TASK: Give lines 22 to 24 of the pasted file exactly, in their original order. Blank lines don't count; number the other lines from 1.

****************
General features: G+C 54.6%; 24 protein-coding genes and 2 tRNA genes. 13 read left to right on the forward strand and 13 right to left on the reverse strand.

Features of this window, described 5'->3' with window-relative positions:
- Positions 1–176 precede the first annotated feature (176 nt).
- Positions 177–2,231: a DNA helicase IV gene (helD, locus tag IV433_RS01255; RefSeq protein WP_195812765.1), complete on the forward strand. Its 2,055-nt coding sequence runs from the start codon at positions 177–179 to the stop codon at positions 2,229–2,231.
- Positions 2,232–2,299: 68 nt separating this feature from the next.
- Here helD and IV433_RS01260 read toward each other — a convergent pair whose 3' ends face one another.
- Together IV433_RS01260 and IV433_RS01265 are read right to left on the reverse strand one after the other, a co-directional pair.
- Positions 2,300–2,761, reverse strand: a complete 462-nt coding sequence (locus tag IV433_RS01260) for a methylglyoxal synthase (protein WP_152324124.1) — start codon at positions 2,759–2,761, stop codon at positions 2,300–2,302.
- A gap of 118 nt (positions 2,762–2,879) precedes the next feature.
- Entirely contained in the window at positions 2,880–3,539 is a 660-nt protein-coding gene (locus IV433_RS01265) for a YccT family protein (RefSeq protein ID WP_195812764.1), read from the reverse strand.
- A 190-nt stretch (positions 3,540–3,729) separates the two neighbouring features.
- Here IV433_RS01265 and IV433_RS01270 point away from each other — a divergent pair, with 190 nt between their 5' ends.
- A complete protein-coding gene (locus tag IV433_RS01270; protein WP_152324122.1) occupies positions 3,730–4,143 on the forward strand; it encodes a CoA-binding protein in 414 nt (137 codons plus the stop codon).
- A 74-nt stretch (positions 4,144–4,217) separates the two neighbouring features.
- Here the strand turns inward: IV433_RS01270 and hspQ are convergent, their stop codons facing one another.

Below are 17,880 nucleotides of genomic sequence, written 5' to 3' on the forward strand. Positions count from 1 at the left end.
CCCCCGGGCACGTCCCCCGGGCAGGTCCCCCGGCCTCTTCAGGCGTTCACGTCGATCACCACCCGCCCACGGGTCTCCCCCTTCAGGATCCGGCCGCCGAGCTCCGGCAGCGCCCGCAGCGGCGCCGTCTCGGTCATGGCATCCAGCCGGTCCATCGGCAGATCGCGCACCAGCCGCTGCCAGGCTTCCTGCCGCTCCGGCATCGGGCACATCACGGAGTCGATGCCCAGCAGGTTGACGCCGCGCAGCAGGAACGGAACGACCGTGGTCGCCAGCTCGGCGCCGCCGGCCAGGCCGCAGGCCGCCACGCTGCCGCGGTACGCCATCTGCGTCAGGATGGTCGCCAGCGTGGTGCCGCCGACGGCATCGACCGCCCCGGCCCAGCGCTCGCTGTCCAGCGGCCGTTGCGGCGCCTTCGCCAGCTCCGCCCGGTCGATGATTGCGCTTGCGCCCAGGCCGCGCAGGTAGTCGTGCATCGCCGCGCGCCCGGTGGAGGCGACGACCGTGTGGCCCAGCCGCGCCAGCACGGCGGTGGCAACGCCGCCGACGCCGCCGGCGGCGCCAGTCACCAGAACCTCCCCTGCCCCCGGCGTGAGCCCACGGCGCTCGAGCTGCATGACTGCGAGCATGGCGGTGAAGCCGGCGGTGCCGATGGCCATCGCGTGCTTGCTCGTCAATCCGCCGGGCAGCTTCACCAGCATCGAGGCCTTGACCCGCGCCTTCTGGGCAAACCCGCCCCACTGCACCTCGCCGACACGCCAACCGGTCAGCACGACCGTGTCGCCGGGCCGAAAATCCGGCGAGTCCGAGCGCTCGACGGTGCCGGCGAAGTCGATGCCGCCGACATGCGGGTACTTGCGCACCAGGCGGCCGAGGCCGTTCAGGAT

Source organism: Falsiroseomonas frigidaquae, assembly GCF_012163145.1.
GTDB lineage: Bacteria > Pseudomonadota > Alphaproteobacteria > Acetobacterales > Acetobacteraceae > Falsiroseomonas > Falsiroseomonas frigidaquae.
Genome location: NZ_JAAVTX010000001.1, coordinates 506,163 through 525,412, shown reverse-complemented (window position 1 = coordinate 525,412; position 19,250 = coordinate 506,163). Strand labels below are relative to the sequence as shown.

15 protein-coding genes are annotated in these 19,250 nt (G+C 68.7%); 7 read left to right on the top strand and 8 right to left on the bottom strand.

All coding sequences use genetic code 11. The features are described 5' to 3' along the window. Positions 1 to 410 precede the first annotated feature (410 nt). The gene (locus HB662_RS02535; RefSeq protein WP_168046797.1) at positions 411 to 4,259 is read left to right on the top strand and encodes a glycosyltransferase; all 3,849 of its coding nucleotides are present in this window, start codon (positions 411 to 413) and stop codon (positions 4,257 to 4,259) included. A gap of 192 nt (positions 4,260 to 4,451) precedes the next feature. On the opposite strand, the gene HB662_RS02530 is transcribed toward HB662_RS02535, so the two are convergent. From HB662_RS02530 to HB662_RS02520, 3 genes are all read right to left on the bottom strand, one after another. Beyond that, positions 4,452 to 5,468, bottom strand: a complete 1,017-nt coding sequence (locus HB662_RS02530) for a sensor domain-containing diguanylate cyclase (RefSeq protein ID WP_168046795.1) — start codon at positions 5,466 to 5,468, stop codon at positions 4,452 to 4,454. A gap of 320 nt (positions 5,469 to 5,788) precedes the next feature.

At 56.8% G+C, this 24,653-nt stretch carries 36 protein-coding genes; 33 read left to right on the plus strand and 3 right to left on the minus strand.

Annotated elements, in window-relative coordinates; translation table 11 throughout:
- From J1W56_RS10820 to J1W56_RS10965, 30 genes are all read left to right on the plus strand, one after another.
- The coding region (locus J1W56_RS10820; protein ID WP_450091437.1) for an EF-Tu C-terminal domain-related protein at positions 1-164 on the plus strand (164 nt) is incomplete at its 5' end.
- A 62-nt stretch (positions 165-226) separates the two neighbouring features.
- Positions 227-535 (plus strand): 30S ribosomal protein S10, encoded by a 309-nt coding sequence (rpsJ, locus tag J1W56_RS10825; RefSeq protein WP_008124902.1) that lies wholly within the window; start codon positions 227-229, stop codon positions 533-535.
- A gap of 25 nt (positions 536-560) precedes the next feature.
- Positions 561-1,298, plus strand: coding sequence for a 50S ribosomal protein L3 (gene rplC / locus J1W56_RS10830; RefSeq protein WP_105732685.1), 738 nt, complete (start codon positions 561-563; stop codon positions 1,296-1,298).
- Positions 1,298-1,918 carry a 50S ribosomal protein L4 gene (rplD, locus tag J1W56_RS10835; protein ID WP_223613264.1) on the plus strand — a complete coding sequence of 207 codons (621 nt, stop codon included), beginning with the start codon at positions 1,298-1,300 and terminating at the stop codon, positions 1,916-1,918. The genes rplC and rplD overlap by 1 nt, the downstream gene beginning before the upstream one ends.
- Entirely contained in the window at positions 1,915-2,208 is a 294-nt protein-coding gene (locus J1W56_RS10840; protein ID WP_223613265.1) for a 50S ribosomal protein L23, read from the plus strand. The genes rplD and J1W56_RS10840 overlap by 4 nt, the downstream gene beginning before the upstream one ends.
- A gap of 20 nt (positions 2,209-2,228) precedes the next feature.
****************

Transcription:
All coding sequences use genetic code 11. The features are described 5' to 3' along the window. Positions 1 to 410 precede the first annotated feature (410 nt). The gene (locus HB662_RS02535; RefSeq protein WP_168046797.1) at positions 411 to 4,259 is read left to right on the top strand and encodes a glycosyltransferase; all 3,849 of its coding nucleotides are present in this window, start codon (positions 411 to 413) and stop codon (positions 4,257 to 4,259) included. A gap of 192 nt (positions 4,260 to 4,451) precedes the next feature. On the opposite strand, the gene HB662_RS02530 is transcribed toward HB662_RS02535, so the two are convergent. From HB662_RS02530 to HB662_RS02520, 3 genes are all read right to left on the bottom strand, one after another. Beyond that, positions 4,452 to 5,468, bottom strand: a complete 1,017-nt coding sequence (locus HB662_RS02530) for a sensor domain-containing diguanylate cyclase (RefSeq protein ID WP_168046795.1) — start codon at positions 5,466 to 5,468, stop codon at positions 4,452 to 4,454. A gap of 320 nt (positions 5,469 to 5,788) precedes the next feature.

At 56.8% G+C, this 24,653-nt stretch carries 36 protein-coding genes; 33 read left to right on the plus strand and 3 right to left on the minus strand.

Annotated elements, in window-relative coordinates; translation table 11 throughout: